Objective: Transcatheter aortic valve implantation (TAVI) has been developed to minimize the operative trauma in high-risk patients. Patient selection for TAVI is still subject to debate and octogenarians are often regarded as high-risk patients.
Methods: In this single-center study, data of 169 octogenarians who received conventional AVR (90) or TAVI (79) have been analyzed retrospectively according to the endpoint definitions of the Valve Academic Research Consortium to answer the following questions: (a) Should patients due to their age of 80 years or older be considered as high risk? (b) Is the EuroSCORE a suitable tool for estimating mortality after AVR or TAVI in octogenarians? (c) Is TAVI the procedure of choice for octogenarians?
Results: TAVI patients showed higher comorbid conditions concerning an existing renal dysfunction (31 vs. 56%, p = 0.001), peripheral vascular disease (6 vs. 30%, p < 0.001), diabetes (19% vs. 49%, p < 0.001), a decreased ejection fraction (LVEF < 30%: 2 vs. 13%, p < 0.05), and pulmonary hypertension (23 vs. 48%; p < 0.005) with an increase of the perioperative risk represented by logistic EuroSCORE (AVR 11% ± 1.27 vs. TAVI 38% ± 1.35; p < 0.0005) and STS Score (7% ± 0.52 vs. 14% ± 0.56; p < 0.0005). All-cause and cardiovascular-cause in-hospital or 30-day mortality was 5.6% (n = 5) and 3.4% (n = 3) in the AVR cohort and 8.8% (n = 7) and 7.6% (n = 6) in TAVI-patients (p = 0.55; p = 0.31), respectively. The overall combined safety endpoint at 30 days was 22.2% (n = 20) in AVR patients and 29.1% (n = 23) with regard to the TAVI group (p = 38). Analysis of cerebrovascular complications, vascular complications, and pacemaker revealed no significant differences. In the AVR group, actuarial survival at 6 months and 1 and 2 years was 89, 78, and 74%, respectively. Data of the TAVI patients are only available for a follow-up of 6 months and revealed a survival of 85%.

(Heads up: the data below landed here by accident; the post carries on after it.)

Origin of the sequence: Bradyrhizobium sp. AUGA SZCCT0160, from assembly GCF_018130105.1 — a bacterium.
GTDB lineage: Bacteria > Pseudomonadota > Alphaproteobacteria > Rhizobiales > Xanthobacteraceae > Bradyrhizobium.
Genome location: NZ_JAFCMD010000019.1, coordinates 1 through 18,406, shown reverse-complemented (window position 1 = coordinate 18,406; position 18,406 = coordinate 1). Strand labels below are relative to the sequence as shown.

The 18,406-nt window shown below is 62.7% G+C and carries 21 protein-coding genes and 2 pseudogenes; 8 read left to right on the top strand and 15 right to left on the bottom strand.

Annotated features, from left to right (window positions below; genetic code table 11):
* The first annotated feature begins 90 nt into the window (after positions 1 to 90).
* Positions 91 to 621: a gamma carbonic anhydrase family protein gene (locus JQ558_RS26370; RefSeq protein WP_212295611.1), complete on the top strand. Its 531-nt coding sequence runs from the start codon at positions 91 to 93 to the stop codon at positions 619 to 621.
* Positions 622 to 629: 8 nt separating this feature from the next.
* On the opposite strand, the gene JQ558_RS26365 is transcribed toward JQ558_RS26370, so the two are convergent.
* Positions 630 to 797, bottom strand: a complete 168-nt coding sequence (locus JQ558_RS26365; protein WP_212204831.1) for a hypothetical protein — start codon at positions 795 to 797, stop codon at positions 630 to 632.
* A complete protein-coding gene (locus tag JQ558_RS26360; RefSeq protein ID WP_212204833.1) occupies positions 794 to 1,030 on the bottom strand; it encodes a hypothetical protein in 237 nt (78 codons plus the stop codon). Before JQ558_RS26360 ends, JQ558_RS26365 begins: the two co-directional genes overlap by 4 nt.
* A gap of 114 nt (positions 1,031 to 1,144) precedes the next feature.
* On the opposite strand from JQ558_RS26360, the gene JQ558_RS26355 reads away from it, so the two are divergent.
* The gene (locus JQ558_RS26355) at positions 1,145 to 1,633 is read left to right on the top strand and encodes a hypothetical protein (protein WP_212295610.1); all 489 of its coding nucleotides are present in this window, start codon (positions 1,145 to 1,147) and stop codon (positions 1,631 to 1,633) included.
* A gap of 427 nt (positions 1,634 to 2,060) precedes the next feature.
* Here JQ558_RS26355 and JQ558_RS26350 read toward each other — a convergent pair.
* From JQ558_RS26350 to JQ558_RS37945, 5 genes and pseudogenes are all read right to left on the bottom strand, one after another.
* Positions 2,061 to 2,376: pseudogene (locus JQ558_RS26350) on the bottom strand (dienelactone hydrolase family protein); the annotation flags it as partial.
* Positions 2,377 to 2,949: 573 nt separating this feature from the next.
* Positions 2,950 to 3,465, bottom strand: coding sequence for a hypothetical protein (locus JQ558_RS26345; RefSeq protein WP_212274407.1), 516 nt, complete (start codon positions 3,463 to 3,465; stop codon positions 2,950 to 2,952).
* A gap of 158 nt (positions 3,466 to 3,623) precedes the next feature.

Conclusion: AVR and TAVI in octogenarians show comparable results, but the analyzed cohorts differ significantly in their risk profile. The results indicate an overrated perioperative mortality using the EuroSCORE but on the other hand logistic EuroSCORE represents articulately the different risk profile of the two groups. For this reason, we consider the EuroSCORE still to be a useful tool for preoperative risk assessment. Moreover, octogenarians cannot per se be considered as "true high risk" patients. Differentiated clinical judgment is most important for reasonable decision making.
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